Comorbid Obsessive-Compulsive Symptoms in Schizophrenia: Insight into Pathomechanisms Facilitates Treatment.

Zink M - Adv Med (2014)

Schematic diagram on onset and course of OCS related to stages of schizophrenia. Bright-gray symbols indicate the onset and severity of OCS, dark-gray symbols are related to the at-risk mental state of psychosis (ARMS), the upcoming first episode of schizophrenia or its chronic course. (1) Preexisting and persistent OCS. (2) Intermittent OCS during ARMS or later in the clinical course. (3) OCS onset during ARMS and persistent course, strongly associated with the psychotic symptoms (schizo-obsessive concept). (4) Fluctuating course of OCS. (5) Second-onset OCS during antipsychotic treatment.
© Copyright Policy - open-access
Related In: Results  -  Collection

Show All Figures
getmorefigures.php?uid=PMC4590963&req=5

fig2: Schematic diagram on onset and course of OCS related to stages of schizophrenia. Bright-gray symbols indicate the onset and severity of OCS, dark-gray symbols are related to the at-risk mental state of psychosis (ARMS), the upcoming first episode of schizophrenia or its chronic course. (1) Preexisting and persistent OCS. (2) Intermittent OCS during ARMS or later in the clinical course. (3) OCS onset during ARMS and persistent course, strongly associated with the psychotic symptoms (schizo-obsessive concept). (4) Fluctuating course of OCS. (5) Second-onset OCS during antipsychotic treatment.
Mentions: A remarkably large subgroup of patients already suffers from OCS during the ARMS, as recently summarized [83]. The mean prevalence of all reported sample-size weighed rates results in 12.1% (CI: 9.4 to 14.8%) of ARMS patients who report OCS [84–88], whereas 5.2% (CI: 4.1 to 6.3%) fulfil the criteria for OCD [84, 86–92] (Figure 1). In first episode patients slightly higher averaged rates can be found for OCS (17.1%, CI: 14.0 to 20.2) and OCD (7.3%, CI: 5.3 to 9.3%) (Figure 1) [70, 83, 88, 88, 93–95]. Epidemiological data in the referred individual studies largely vary. This might be explained by differences in the ARMS criteria used and differences in the definition and psychometric assessment of OCS or OCD. OCS during the ARMS seems to have an important impact on other clinical variables, but so far findings have been rather heterogeneous. Consistent results have been reported for higher impairment of psychosocial functioning [85, 89, 91, 94] and more severe depressive symptoms [70, 86, 89, 96] in cases with comorbid OCS. In contrast, results investigating the effect of OCS on the transition rates into psychosis [86, 90, 91, 96] have been contradicting. Only preliminary data existed regarding the influence on cognition [85, 96, 97], until the interventional study PREVENT (Secondary Prevention of Schizophrenia: A Randomized Controlled Trial [84]) allowed a multidimensional assessment of a large cohort [83]. Within a sample of 233 ARMS patients 26 patients fulfilled the DSM-IV criteria for concurrent OCD or had a lifetime history of at least subclinical OCS. They were more severely impaired in psychosocial functioning and general psychopathology but not regarding affective symptoms and neurocognitive abilities. Apart from OCS during the ARMS several studies investigated the cooccurrence of OCS during manifest schizophrenia. Whereas some patients experience OCS onset simultaneously with the first episode of psychosis, another and often underestimated subgroup reports OCS development after treatment-start with SGAs. In these cases, a typical order of three events can be observed: first “onset of psychosis,” second “start with SGA treatment,” and subsequently “de novo development of OCS.” This sequence suggests the involvement of pharmacodynamic mechanisms in the pathogenesis of OCS in this subgroup of schizophrenia patients (see Figure 2(5) and detailed description in Section 2.6).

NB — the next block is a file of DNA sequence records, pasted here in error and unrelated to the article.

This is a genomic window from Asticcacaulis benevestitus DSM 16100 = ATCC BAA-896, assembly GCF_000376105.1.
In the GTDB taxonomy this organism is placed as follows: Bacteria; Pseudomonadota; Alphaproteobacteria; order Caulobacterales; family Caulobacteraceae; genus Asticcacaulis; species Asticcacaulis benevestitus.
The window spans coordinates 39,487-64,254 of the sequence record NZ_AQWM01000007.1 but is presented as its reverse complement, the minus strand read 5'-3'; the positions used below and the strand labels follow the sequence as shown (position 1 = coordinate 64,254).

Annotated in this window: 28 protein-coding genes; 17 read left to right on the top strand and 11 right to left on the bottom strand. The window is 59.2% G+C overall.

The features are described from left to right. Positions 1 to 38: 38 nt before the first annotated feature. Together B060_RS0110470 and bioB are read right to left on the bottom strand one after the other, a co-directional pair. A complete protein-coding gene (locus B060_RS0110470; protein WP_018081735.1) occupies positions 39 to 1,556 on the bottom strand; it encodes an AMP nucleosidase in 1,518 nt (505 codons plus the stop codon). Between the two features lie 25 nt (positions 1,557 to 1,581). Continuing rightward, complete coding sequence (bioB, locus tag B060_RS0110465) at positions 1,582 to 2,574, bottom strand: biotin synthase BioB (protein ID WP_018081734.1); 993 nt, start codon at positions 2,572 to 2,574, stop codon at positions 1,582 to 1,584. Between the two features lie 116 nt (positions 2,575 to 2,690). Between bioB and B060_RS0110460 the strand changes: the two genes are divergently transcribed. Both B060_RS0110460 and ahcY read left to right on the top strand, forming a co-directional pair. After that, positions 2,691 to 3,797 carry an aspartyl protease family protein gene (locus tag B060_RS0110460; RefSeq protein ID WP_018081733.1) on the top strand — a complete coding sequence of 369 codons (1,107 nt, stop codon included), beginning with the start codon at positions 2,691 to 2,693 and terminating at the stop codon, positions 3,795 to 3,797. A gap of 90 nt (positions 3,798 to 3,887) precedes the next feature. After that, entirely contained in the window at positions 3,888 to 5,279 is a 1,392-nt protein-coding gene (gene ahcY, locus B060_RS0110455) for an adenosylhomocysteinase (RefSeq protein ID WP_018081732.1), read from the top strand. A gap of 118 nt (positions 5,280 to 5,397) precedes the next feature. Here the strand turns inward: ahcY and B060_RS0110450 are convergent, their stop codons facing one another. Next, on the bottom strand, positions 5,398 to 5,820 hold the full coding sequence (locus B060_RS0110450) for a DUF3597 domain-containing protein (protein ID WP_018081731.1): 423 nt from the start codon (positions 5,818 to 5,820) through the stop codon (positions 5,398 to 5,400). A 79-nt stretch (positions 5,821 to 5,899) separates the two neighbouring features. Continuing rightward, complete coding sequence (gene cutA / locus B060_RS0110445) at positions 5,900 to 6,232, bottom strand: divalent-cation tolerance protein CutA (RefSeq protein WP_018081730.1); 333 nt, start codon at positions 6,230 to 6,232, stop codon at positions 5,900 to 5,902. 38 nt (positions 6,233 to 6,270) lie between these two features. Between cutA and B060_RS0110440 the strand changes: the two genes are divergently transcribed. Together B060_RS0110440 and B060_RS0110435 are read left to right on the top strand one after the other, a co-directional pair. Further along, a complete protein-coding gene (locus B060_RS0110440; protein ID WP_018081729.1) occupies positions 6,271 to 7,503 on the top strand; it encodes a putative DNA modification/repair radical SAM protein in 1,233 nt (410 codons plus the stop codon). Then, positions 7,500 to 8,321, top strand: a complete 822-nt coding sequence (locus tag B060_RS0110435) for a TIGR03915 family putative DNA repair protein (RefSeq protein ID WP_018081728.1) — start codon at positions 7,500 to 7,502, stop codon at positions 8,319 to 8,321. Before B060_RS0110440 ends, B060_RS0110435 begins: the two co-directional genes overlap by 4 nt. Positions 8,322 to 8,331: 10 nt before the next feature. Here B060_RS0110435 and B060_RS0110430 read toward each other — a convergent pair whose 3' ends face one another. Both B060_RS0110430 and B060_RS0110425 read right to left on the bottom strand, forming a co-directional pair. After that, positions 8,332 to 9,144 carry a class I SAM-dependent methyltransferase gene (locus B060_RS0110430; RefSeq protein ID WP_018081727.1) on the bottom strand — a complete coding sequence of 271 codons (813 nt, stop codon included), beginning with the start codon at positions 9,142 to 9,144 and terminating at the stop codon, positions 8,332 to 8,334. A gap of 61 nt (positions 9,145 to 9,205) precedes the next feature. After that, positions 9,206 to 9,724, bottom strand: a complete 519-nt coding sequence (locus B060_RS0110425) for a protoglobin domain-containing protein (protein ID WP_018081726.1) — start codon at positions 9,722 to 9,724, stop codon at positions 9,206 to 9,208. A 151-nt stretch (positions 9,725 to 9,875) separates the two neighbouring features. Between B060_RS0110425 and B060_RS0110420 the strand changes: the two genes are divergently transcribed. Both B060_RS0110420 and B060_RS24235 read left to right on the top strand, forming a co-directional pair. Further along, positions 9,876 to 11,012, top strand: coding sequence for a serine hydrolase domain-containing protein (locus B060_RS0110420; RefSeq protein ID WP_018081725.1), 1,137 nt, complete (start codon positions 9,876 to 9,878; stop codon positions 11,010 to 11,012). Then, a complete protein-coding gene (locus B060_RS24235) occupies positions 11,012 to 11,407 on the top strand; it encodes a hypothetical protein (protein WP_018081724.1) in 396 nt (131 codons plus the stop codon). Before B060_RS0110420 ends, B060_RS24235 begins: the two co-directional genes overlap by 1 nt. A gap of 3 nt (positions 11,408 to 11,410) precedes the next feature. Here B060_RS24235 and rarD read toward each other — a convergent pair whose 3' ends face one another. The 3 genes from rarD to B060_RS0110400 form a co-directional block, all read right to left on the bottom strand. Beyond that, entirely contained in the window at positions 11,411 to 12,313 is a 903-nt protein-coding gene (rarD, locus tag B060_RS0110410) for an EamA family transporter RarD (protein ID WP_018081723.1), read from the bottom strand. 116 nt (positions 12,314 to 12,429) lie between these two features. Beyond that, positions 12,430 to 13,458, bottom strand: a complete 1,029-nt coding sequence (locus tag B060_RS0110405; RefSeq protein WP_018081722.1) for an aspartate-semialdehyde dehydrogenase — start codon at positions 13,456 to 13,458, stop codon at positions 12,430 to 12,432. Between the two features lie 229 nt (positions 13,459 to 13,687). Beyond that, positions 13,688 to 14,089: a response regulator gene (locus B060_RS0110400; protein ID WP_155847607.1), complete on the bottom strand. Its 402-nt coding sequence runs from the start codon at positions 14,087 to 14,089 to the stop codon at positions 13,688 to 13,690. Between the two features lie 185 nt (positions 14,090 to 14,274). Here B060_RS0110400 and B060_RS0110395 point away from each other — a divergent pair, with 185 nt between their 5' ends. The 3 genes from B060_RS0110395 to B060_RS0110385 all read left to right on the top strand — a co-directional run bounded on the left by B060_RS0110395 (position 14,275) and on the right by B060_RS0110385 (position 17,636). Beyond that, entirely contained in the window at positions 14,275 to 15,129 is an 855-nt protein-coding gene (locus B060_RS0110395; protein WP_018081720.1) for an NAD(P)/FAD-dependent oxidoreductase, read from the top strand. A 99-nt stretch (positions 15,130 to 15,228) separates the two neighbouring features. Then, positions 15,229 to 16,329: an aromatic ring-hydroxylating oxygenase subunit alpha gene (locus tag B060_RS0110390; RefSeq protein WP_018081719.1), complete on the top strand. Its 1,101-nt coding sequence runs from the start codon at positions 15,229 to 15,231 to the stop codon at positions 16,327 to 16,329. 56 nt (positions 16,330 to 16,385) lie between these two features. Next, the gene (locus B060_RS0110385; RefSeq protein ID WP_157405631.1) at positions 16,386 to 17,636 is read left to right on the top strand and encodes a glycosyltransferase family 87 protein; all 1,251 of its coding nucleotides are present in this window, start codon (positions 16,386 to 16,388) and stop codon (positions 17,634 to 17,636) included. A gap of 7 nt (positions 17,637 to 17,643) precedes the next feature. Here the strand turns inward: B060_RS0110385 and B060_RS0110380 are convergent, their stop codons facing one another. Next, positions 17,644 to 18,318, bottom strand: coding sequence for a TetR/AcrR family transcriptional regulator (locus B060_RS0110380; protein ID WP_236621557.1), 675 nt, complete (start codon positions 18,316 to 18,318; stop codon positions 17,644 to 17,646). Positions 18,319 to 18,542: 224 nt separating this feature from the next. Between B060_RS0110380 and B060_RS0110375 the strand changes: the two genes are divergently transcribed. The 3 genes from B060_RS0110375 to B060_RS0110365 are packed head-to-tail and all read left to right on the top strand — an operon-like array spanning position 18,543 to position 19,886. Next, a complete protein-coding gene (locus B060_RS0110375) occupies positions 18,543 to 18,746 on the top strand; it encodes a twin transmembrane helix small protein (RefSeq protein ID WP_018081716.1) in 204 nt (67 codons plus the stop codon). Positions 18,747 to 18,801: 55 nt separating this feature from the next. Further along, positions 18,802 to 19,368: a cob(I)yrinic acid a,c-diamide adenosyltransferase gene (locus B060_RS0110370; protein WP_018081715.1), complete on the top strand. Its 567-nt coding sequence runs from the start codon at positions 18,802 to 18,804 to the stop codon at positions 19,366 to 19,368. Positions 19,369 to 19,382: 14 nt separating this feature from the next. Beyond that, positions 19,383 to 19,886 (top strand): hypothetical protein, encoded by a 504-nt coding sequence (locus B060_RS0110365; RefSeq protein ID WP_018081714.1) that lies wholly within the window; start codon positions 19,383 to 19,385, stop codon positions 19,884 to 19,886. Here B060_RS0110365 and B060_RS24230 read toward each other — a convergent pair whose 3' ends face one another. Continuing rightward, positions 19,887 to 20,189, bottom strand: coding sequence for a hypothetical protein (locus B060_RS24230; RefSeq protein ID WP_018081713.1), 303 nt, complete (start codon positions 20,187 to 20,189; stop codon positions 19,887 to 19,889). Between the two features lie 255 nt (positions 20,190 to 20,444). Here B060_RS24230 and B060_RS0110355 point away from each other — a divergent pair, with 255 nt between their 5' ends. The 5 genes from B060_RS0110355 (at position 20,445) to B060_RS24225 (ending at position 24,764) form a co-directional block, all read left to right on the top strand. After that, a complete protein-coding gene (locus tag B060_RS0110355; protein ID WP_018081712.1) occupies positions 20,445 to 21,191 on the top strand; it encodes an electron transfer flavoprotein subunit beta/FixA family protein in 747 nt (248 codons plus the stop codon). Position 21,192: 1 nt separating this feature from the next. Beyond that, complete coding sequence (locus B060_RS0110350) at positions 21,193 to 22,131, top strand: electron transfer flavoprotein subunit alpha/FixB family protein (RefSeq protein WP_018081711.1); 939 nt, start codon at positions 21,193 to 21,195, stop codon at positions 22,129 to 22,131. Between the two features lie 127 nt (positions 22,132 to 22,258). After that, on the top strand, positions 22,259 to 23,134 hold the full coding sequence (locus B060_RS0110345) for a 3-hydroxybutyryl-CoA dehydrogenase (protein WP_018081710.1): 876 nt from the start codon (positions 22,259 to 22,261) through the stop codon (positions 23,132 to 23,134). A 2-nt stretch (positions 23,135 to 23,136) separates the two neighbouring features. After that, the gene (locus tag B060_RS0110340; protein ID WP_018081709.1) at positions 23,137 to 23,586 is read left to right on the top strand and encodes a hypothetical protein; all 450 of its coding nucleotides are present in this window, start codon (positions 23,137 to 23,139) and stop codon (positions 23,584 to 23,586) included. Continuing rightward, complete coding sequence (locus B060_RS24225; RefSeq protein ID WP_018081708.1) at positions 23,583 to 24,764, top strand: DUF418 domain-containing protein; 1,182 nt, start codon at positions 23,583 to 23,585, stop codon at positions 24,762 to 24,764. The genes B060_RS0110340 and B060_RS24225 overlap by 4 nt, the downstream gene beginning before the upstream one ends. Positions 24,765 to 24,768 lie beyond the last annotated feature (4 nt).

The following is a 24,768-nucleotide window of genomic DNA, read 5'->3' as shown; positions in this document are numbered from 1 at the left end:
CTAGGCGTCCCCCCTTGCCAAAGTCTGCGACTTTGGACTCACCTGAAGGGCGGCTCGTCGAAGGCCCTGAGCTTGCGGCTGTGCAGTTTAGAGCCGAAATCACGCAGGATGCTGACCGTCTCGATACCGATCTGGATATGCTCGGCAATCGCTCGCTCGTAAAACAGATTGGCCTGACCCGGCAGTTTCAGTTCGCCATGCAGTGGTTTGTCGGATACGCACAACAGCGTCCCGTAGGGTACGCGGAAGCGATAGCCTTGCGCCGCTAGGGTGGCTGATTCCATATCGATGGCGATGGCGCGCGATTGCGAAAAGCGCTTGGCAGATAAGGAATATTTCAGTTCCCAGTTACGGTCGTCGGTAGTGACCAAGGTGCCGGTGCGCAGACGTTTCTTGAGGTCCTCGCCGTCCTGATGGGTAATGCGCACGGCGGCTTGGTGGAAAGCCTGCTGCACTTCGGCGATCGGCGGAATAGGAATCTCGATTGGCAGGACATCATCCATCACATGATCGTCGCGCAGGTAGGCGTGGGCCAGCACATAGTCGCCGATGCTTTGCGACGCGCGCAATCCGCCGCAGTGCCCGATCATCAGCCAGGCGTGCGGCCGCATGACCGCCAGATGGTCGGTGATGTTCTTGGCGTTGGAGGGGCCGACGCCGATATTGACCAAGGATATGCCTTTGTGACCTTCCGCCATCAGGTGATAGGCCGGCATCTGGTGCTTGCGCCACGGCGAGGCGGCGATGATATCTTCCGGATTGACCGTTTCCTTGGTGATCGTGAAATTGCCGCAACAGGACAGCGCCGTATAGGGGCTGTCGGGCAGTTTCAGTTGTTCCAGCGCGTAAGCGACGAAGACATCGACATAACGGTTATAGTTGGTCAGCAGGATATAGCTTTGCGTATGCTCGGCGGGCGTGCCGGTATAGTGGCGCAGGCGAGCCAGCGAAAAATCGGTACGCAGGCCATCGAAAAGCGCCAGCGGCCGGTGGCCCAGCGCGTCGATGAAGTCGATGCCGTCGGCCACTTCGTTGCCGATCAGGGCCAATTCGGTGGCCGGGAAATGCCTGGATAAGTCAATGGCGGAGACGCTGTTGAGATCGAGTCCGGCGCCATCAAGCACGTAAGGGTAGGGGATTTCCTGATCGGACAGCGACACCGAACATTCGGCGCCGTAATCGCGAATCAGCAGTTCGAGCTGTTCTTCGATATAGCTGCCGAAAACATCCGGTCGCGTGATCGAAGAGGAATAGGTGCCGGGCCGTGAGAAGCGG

Bottom Line: Insight into the biological pathomechanism of a clinical syndrome facilitates the development of effective interventions.This is accompanied by marked subjective burden of disease, high levels of anxiety, depression and suicidality, increased neurocognitive impairment, less favourable levels of social and vocational functioning, and greater service utilization.Results will further define homogeneous subgroups, which are in need for differential causative interventions.

View Article: PubMed Central - PubMed

Affiliation: Central Institute of Mental Health, Department of Psychiatry and Psychotherapy, Medical Faculty Mannheim, Heidelberg University, P.O. Box 12 21 20, 68072 Mannheim, Germany.

ABSTRACT
Insight into the biological pathomechanism of a clinical syndrome facilitates the development of effective interventions. This paper applies this perspective to the important clinical problem of obsessive-compulsive symptoms (OCS) occurring during the lifetime diagnosis of schizophrenia. Up to 25% of schizophrenia patients suffer from OCS and about 12% fulfil the diagnostic criteria of obsessive-compulsive disorder (OCD). This is accompanied by marked subjective burden of disease, high levels of anxiety, depression and suicidality, increased neurocognitive impairment, less favourable levels of social and vocational functioning, and greater service utilization. Comorbid patients can be assigned to heterogeneous subgroups. It is assumed that second generation antipsychotics (SGAs), most importantly clozapine, might aggravate or even induce second-onset OCS. Several epidemiological and pharmacological arguments support this assumption. Specific genetic risk factors seem to dispose patients with schizophrenia to develop OCS and risk-conferring polymorphisms has been defined in SLC1A1, BDNF, DLGAP3, and GRIN2B and in interactions between these individual genes. Further research is needed with detailed characterization of large samples. In particular interactions between genetic risk constellations, pharmacological and psychosocial factors should be analysed. Results will further define homogeneous subgroups, which are in need for differential causative interventions. In clinical practise, schizophrenia patients should be carefully monitored for OCS, starting with at-risk mental states of psychosis and longitudinal follow-ups, hopefully leading to the development of multimodal therapeutic interventions.

No MeSH data available.


Related in: MedlinePlus